• Tests must be isolated from one another.
  • Test UI Stack must not preclude use of RealmBuilder.
  • Clients must be able to write tests in a language of their choice.


  • In-tree and out-of-tree UI integration tests should be directly analogous.


We propose a Test UI Stack component, to be added to the Fuchsia partner SDK, which will expose a facade of the production UI realm. Concretely, this component will expose the following services:

  1. Roughly, the set of public services exposed out of the production ui realm.
  2. A set of test-only "helper services" that vend low-level UI capabilities through higher-level abstractions (e.g. input synthesis, screenshot, etc.).

A client can instantiate this component, route required UI services to the component(s) under test, present a view to the scene, and use the various helper services provided to drive its tests.

Alt text:
Component topology shown:
Test manager -> Test fixture component
Test fixture component -> test ui stack component
Test fixture component -> test ui client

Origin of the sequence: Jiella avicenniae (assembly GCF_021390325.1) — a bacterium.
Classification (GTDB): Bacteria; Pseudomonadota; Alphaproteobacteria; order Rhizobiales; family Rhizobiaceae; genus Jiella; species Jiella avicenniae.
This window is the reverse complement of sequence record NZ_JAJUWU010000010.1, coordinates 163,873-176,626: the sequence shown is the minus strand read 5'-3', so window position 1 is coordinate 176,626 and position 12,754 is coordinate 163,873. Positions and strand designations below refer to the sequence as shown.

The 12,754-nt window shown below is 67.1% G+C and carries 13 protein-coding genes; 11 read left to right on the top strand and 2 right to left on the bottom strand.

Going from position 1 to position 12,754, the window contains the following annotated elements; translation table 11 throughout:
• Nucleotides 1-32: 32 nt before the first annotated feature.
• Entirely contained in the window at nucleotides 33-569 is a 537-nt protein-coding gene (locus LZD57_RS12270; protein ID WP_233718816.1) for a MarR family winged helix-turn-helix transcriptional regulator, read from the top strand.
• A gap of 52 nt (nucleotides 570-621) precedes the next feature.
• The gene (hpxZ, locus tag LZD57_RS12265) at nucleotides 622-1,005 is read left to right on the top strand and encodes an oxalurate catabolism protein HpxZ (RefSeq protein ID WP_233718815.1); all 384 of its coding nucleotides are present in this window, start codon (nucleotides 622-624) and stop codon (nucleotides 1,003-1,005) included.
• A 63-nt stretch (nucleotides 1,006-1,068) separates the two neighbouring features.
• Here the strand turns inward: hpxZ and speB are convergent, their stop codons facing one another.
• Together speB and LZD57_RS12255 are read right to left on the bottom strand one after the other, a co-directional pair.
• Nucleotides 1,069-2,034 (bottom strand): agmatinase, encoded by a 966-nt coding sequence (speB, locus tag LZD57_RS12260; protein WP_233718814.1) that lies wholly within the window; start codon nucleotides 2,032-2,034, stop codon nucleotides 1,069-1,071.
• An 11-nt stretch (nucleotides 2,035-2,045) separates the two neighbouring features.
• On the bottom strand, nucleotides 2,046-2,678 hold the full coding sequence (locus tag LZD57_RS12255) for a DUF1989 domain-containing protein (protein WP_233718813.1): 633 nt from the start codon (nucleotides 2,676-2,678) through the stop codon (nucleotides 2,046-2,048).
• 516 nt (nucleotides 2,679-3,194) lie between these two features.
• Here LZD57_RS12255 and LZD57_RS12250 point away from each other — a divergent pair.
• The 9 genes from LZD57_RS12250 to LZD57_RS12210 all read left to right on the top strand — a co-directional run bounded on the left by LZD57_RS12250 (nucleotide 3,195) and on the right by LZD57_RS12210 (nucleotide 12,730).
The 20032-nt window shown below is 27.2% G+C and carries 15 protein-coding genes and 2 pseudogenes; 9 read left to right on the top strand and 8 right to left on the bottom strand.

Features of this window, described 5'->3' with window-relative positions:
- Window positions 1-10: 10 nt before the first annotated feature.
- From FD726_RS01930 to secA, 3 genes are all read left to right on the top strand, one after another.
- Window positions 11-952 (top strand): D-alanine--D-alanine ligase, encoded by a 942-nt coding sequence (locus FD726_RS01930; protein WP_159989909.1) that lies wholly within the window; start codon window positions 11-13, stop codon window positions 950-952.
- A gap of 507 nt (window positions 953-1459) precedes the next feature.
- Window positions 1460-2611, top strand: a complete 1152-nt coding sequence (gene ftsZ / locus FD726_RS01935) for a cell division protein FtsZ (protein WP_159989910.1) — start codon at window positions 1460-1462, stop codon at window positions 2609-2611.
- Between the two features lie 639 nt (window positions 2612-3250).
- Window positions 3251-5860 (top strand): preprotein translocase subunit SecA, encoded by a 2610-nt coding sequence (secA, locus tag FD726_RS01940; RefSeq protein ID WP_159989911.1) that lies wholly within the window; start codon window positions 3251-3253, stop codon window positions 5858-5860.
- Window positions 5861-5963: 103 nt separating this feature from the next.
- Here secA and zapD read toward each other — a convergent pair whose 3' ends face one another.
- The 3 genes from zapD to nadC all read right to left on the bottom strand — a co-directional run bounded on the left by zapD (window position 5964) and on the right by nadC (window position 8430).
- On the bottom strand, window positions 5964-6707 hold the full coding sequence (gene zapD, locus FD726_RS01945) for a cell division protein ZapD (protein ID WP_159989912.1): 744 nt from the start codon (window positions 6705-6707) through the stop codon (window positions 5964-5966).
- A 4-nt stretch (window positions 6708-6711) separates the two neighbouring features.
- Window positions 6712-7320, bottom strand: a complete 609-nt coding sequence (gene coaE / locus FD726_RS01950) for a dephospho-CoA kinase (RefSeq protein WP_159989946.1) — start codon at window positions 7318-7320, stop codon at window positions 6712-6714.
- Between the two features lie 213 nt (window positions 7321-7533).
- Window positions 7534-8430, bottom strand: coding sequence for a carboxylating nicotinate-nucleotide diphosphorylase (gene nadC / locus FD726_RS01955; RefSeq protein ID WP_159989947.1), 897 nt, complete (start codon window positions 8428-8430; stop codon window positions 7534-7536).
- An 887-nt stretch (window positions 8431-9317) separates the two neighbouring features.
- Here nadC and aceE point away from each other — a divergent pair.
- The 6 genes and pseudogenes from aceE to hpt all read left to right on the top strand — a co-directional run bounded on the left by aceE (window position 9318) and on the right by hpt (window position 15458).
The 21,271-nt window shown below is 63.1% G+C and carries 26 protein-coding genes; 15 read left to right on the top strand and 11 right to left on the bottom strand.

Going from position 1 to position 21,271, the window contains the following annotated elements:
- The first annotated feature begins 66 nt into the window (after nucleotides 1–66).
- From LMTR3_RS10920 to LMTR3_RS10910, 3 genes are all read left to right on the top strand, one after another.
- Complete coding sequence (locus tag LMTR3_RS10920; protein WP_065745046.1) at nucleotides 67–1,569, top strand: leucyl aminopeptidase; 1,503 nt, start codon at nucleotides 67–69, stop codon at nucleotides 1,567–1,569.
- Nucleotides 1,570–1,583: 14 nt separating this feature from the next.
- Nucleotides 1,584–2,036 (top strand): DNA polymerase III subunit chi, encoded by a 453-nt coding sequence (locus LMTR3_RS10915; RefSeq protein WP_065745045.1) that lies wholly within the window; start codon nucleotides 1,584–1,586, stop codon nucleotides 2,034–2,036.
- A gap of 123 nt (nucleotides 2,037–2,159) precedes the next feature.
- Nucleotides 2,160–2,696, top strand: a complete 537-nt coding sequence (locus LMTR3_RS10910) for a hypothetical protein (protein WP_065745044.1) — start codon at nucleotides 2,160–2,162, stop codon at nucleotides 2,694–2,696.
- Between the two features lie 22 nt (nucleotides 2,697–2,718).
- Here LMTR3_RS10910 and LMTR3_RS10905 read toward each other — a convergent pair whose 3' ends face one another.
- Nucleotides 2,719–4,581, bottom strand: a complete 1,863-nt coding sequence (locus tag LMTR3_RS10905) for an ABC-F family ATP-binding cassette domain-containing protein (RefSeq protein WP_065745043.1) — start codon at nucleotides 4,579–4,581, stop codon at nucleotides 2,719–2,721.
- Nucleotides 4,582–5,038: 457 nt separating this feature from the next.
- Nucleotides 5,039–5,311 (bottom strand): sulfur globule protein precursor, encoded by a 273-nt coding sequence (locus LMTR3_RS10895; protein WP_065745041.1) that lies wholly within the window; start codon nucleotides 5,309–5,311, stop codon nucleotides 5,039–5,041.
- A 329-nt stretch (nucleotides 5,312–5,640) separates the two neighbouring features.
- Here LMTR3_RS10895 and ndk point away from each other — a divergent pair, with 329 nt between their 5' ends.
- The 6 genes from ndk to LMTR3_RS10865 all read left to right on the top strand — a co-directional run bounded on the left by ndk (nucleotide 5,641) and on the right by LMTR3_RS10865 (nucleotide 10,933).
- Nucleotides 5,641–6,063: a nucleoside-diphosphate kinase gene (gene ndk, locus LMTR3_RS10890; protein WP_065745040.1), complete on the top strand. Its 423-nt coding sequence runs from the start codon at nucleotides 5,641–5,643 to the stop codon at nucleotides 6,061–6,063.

Test fixture component -> supporting components
Test fixture component -> local mocks
Test ui stack component  -> helper components
Test ui stack component -> base ui components Service routes
Helper components -> test ui stack component (helper services)
Base ui components -> test ui stack component (base ui services)
Test UI stack component -> test fixture component (base ui services, helper
Test UI stack component -> test ui client (base ui services)
Test UI client -> test fixture component (fuchisa.ui.app.ViewProvider)
Supporting components -> test UI client (supporting services)
Local mocks -> test ui client (mocked services)

Note that this design is agnostic to how the UI stack and test component configure their respective realms. They could do so statically or via RealmBuilder.

Base UI topology